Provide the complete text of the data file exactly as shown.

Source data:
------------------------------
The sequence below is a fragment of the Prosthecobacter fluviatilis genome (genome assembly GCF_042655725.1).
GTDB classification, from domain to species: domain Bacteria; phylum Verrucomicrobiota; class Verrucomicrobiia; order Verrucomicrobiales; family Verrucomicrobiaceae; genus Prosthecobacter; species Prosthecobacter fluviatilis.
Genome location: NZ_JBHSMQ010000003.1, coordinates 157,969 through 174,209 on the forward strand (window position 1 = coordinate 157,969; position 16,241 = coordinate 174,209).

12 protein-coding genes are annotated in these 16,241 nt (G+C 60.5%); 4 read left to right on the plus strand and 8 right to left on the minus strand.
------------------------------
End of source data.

The sequence below is a fragment of the Prosthecobacter fluviatilis genome (genome assembly GCF_042655725.1).
GTDB classification, from domain to species: domain Bacteria; phylum Verrucomicrobiota; class Verrucomicrobiia; order Verrucomicrobiales; family Verrucomicrobiaceae; genus Prosthecobacter; species Prosthecobacter fluviatilis.
Genome location: NZ_JBHSMQ010000003.1, coordinates 157,969 through 174,209 on the forward strand (window position 1 = coordinate 157,969; position 16,241 = coordinate 174,209).

12 protein-coding genes are annotated in these 16,241 nt (G+C 60.5%); 4 read left to right on the plus strand and 8 right to left on the minus strand.